You can request the removal of your oral history following a valid data subject access request. Please email firstname.lastname@example.org if you wish to request the removal of your oral history.
While you may choose to have your name disassociated from your interview or submission, or choose to utilise a pseudonym, there can be no guarantees towards absolute anonymity in the oral history process. Information provided to an oral historian and the project is only anonymous if there is no way for anyone, at any time, to determine the participant’s identity from it; that is, there is no identifiable information. This is a very high standard of information security that oral historians are only rarely able to offer, and we do NOT offer here.
Confidentiality cannot be guaranteed.
Participation is voluntary.
You can decide not to submit your oral or written history at any time.
Oral histories and their associated transcripts will be retained for at least 75 years including contact details of the participants, if made available.
In the future, processed oral histories will be published on this website and an open access open source repository suitable for oral histories. Processing raw oral histories can take significant time and effort. As such, oral histories may not be available for some time.
It is important to note that any datasets collected by research institutions can be subject to other legal requirements such as requests from An Garda Siochana, or requests under the Freedom of Information act.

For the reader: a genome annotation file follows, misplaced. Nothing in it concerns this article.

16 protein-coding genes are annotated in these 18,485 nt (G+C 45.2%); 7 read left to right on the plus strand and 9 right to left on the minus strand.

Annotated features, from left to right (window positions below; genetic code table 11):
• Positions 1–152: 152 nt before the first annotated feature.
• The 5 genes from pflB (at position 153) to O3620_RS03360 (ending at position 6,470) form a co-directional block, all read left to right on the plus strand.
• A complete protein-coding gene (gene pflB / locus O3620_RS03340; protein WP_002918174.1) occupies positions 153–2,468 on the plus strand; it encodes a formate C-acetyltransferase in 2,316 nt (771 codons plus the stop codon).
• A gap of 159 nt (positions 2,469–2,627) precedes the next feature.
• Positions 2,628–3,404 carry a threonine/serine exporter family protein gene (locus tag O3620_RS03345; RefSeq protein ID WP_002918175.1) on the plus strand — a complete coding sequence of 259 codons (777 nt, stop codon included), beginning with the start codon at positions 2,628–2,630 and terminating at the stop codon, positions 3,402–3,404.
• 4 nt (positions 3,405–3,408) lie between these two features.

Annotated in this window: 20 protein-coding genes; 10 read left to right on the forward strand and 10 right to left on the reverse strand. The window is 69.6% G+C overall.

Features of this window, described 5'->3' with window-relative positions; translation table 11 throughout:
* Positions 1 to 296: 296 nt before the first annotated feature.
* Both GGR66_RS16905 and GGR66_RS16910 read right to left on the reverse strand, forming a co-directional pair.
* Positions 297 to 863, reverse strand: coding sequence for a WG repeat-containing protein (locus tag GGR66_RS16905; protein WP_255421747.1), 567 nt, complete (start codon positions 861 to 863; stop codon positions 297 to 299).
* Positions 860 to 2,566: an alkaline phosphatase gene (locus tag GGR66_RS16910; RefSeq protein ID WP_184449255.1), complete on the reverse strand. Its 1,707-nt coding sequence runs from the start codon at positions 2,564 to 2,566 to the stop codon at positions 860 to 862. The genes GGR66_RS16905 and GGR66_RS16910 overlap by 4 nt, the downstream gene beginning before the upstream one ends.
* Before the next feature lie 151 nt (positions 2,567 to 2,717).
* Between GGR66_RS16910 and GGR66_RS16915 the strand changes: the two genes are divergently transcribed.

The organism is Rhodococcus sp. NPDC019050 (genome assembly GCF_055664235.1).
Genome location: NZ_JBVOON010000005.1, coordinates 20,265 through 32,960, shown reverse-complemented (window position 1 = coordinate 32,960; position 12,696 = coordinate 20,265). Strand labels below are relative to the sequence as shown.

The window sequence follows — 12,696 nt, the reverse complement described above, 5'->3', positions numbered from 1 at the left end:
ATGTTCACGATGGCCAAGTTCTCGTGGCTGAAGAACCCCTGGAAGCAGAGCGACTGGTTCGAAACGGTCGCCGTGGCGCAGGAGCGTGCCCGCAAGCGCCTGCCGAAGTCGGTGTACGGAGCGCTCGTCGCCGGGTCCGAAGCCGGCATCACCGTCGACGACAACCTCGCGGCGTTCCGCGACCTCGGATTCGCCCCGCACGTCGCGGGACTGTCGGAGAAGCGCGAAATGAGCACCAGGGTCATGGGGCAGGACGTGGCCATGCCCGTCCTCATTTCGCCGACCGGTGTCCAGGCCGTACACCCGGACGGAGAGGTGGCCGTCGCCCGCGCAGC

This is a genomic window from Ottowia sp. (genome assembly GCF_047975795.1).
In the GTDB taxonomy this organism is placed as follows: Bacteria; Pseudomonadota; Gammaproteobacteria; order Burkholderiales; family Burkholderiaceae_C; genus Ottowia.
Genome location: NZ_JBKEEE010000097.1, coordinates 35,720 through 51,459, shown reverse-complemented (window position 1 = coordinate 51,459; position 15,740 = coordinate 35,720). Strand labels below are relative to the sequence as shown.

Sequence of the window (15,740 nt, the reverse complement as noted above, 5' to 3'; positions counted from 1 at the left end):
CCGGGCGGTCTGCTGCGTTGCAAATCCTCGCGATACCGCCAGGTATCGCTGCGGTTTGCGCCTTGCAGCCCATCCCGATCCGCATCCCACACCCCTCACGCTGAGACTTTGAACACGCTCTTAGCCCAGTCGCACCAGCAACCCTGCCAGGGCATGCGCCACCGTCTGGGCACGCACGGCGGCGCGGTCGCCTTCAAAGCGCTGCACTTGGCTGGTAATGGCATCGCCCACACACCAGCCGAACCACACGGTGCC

Oral histories will be compiled in an historical archive about the experience of
- those living in Ireland, and
- Irish citizens living abroad, through the Covid-19 pandemic.
This resource will be made available online on an open access open source basis to help researchers, policy makers, communities and other stakeholders interpret and respond to current and future pandemics.
By taking part in the project, you will be contributing to a project that will help document how the COVID-19 crisis affected the lives of people in Ireland, and will help to preserve the memories of this time for generations to come.
In the future these recordings may also help to provide insight into how we might mitigate the impact of future global crises such as pandemics.
There are no risks envisaged to participants arising from involvement in the project or subsequent study
The Irish COVID-19 Oral History Project is a rapid response oral history focused on archiving the lived experience of the covid-19 epidemic in Ireland and by Irish people abroad.
The objective of the project is to enable researchers and the broader public to create and upload oral histories to a GDPR-compliant repository.
The data that participants collect and produce will ultimately be open access, open source and shared with researchers and the public through an online repository. The dataset will serve as:
• an historical archive that compiles oral histories about the experience of (i) those living in Ireland, and (ii) Irish citizens living abroad through the Covid-19 pandemic.
• a tool that allows Irish people, individuals in Ireland, and Irish communities to express their understandings, hopes, beliefs, and values about the covid-19 pandemic.
• a resource to help researchers, policy makers, communities and other stakeholders interpret and respond to current and future pandemics.
The current COVID-19 crisis has altered all aspects of our lives including how we work and how we complete our daily activities. It is an important part of our country’s history. It is important to preserve the memories of how peoples’ lives were affected by times such as these. This project aims to capture the lived experience of different people in society during this time to share with future generations.
The project is being managed by a research team led by Prof Theo Lynn (email@example.com), a Professor at Dublin City University.